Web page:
This year we are reading generously through the theme of Perspective. Grab your perspective glass and join us.
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Quantum physics, fairy tales, climate change thrillers, & original tales from her own imagination: it’s Sara Barkat’s ‘The Shivering Ground’!
How do we develop empathy? By reading fiction—generously. This month we focus on older characters in a novel by Ernest J. Gaines.
Begin Again with a love story—”Mildred’s Garden” by Laura Boggess. Even if you don’t like romance, it’s easy to read this book generously.
Some books bear up under rereading generously, like Charlote Brontë’s “Jane Eyre.” Especially with sacred reading.
Why do we read violent stories? In this month’s Reading Generously column, Megan Willome reads Cormac McCarthy and Angie Thomas.
Are happy endings audacious? For this month’s Reading Generously column, Megan Willome considers the hope they offer.
As we begin to leave our pandemic cocoons, we’re contemplating the meaning of life while reading generously ‘Death Wins a Goldfish.’
In her new edition, Tania Runyan says ‘The Great Gatsby’ might as well be poetry. Megan Willome puts that assertion to the poetic test.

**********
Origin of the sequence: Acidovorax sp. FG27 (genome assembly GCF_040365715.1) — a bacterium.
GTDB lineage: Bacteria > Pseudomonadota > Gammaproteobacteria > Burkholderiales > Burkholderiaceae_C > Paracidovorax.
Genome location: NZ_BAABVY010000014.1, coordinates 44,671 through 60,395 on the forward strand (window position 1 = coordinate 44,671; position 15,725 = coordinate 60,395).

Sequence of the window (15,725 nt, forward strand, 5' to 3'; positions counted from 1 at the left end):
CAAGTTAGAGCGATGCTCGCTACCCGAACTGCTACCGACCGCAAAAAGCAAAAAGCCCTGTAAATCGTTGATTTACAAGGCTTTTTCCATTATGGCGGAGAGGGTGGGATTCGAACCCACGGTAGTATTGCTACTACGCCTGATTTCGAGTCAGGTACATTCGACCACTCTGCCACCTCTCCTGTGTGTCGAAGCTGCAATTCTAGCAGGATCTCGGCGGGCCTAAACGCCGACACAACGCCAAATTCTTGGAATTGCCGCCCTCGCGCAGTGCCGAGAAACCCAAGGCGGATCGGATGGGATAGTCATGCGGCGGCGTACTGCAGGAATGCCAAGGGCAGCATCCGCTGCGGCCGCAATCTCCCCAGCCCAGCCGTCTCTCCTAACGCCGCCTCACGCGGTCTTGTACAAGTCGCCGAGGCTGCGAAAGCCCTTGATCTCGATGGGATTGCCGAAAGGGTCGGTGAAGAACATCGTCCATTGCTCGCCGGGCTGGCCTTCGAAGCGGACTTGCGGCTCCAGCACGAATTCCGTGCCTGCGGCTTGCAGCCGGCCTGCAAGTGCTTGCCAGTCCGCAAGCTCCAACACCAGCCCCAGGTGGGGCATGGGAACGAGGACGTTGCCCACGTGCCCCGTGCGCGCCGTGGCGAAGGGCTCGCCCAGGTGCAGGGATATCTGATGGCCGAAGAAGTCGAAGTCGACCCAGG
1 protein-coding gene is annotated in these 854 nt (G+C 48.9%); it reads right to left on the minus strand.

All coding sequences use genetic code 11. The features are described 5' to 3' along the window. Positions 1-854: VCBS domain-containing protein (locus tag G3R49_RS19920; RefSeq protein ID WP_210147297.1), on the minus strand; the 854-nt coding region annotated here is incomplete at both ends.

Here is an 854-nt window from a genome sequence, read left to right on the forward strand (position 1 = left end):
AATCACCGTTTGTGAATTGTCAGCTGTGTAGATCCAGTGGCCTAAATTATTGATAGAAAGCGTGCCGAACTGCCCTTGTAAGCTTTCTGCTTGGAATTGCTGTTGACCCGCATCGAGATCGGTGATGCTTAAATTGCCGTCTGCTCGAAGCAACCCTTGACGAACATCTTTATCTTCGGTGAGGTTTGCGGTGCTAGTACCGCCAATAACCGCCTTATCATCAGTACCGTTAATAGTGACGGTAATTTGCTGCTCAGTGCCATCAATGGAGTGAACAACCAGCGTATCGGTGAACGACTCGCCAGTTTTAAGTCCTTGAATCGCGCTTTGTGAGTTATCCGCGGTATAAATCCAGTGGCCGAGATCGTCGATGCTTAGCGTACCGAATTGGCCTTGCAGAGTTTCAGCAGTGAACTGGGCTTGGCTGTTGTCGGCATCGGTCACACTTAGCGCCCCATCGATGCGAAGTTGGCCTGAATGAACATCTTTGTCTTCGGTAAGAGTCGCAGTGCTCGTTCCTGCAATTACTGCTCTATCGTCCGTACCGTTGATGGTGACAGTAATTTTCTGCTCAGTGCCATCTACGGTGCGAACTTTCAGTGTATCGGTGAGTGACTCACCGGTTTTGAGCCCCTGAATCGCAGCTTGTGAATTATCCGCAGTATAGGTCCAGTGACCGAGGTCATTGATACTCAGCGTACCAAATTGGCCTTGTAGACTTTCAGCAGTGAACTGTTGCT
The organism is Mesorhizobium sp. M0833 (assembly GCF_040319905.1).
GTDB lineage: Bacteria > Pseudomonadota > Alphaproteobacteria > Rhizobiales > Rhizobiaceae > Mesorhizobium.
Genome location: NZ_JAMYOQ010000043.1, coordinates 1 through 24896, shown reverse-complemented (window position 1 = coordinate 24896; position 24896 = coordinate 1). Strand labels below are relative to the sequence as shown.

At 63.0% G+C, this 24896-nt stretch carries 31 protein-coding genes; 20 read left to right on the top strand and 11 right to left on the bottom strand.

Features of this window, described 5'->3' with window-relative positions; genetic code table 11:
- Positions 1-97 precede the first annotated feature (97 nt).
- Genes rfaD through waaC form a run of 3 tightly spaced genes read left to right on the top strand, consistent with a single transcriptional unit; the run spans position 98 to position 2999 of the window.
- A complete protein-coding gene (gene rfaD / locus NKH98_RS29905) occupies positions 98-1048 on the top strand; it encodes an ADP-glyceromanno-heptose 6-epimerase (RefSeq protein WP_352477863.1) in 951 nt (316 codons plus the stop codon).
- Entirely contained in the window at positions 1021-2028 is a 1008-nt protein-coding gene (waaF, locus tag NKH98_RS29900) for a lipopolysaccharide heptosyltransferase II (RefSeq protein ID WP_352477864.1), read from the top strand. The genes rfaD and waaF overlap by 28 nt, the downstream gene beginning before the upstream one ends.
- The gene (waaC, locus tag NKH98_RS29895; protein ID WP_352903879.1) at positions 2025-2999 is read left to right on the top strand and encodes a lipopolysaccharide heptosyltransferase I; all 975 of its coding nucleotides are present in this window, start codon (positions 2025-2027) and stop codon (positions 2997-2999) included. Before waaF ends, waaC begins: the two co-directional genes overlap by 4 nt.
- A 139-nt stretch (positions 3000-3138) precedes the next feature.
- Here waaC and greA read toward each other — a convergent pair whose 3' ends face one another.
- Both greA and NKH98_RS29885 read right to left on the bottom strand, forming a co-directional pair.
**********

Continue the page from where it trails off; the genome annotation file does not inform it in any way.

Form poetry: not just for grad school anymore. Welcome to your guided tour of ‘How to Write a Form Poem,’ by Tania Runyan.
For February’s Reading Generously column, we share stories by Black authors. Fiction, poetry, and plays, oh my!
How do you keep reading generously when you don’t like a story? Megan Willome says writing a poem may help.
This month our book review column becomes Reading Generously. We begin with Saeed Jones’ open-handed memoir.
As a boy Ebeneezer Scrooge was reading generously—so can we. Come along as we launch into 2021 with a new reading roundup column.
Chicken paprikash is a traditional Hungarian, Bulgarian, Czechoslovakian, and Romanian dish. It’s the perfect dish to cozy up to Dracula with!
Madness is the coin that opens our hearts to story. Join us as we consider the madness and sanity of Cervantes’ Don Quixote.
Steampunk is a science fiction or speculative fiction subgenre, with alternate history aspects, and aesthetics inspired by 19th century steam-powered machines. What to expect in steampunk art? Anachronism! History! Physics! Steam trains, clockwork and gears (lots of them), Victorian era settings—sometimes set in London. Steampunk is also popular in Japan, with manga and anime (you […]
It’s one thing when a narrator keeps secrets. It’s another when an author keeps them. Join us for “The Remains of the Day.”
In middle-grade stories the journey can happen Anywhere. Even to a camel, far from home. Join us for Kathi Appelt’s “Once Upon a Camel.”
Author Tania Runyan played with the prompts in ‘How to Write a Form Poem’ and wrote a triolet, rondel & rondelet in 1 day. Difficult, but fun!